The Perennial Tradition includes a recurring theme in all of the world’s religions and philosophies. They continue to say, each in their own way:

  • There is a Divine Reality underneath and inherent in the world of things.
  • There is in the human soul a natural capacity, similarity, and longing for this Divine Reality.
  • The final goal of all existence is union with this Divine Reality.

I forwarded the meditation to my SBNR acquaintance, and he responded that he really doesn’t think very often about God, or divine reality, or scripture, and that he doesn’t place much value on those things.  In a way I found that kind of stunning, then I saw some humor in my being stunned, but I finally wondered about the value of what are seen as sacred texts to a secular world.

I sympathize when people choose to not affiliate with any organized religion – I understand why people find little of value in the Church today – even though I choose to remain within the Christian tradition. But I don’t understand why people would dismiss the wisdom of sages through the centuries who have spoken and written of encounters with divine reality. Do we really think they were all lying or having hallucinations?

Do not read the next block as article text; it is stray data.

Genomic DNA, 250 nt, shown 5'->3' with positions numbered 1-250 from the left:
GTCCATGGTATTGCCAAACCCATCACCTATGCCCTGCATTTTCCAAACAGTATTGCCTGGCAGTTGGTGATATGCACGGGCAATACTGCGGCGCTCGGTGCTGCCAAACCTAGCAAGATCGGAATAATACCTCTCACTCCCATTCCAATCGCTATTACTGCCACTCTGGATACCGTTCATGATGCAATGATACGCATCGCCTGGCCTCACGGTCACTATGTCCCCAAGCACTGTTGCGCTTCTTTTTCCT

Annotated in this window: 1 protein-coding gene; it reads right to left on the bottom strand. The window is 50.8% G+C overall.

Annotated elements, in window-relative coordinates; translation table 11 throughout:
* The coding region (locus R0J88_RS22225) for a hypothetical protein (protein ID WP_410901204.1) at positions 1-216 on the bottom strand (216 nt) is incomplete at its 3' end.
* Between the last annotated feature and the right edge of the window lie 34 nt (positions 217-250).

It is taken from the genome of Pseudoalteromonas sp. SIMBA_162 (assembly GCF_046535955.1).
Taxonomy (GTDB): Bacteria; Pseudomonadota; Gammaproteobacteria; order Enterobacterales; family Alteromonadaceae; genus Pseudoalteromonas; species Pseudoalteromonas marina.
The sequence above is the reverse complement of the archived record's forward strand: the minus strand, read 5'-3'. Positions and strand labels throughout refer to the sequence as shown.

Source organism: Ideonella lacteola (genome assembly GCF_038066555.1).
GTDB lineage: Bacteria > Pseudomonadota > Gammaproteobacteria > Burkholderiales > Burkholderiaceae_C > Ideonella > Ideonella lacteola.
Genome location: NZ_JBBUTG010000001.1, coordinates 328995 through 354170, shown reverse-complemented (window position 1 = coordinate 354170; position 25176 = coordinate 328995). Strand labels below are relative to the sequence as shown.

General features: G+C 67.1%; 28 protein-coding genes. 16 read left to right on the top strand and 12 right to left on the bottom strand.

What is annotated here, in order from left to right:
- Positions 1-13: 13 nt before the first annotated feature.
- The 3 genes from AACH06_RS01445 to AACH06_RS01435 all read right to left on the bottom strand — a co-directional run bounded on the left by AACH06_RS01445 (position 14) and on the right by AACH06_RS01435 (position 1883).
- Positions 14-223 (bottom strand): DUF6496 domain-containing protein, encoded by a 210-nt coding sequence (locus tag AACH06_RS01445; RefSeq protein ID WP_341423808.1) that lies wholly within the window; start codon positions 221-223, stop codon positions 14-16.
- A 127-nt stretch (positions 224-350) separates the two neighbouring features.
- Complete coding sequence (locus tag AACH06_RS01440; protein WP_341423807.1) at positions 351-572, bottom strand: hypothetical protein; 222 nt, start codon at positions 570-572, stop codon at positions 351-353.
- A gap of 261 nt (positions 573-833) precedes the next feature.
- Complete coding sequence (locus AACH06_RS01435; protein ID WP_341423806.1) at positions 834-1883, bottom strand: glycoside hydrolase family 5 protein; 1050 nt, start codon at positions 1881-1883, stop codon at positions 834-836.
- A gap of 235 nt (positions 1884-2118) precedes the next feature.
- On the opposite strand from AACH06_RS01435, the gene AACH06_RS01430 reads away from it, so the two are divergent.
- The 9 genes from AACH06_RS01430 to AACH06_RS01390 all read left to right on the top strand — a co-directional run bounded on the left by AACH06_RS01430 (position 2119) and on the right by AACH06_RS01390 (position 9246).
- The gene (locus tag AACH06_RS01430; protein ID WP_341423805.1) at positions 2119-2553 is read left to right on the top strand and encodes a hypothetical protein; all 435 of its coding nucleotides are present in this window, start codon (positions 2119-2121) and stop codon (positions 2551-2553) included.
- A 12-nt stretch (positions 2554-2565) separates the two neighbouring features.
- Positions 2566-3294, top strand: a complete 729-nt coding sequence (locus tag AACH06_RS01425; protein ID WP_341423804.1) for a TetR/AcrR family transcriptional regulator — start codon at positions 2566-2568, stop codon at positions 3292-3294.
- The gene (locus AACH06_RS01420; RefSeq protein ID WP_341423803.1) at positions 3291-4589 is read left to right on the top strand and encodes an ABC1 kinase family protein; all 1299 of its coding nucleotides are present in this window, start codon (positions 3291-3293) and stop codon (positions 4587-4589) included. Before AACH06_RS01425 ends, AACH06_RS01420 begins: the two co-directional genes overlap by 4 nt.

It seems to me that for someone to say they don’t believe in the divine reality that others have experienced is like saying you don’t believe in Istanbul because you’ve never been there, or that you don’t believe in gelato because you’ve never eaten it.

Like Carl Jung, I don’t believe in God. I know God exists. I know divine reality exists. I’ve glimpsed it.

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In a 1959 interview with the BBC, Swiss psychologist C.G. Jung was asked if he’d grown up believing in God, and he answered that he did. The interviewer then asked if he now believed in God. Jung responded that the question was difficult to answer. “I know,” he said, “I don’t need to believe, I know.” We might ask what he knew and how he knew it. Of course I can’t speak for Dr. Jung, but I believe he meant that since he’d personally encountered God – since he’d had direct experience of God – his experience replaced “belief” with more concrete “knowledge.”

A deeply important part of my spiritual journey has been the practice of dream work and the examination of synchronicities – those occurrences in daily life that seem to be meaningful coincidences – along with other kinds of inner work based on the psychology of Jung and those who work in his tradition. I’ve also – like many Jungians – used myths, fairy tales, and sacred wisdom stories to show me where I am in my journey, as they reveal archetypal patterns of life and the psyche. This kind of psycho-spiritual practice has led me to experience a God who…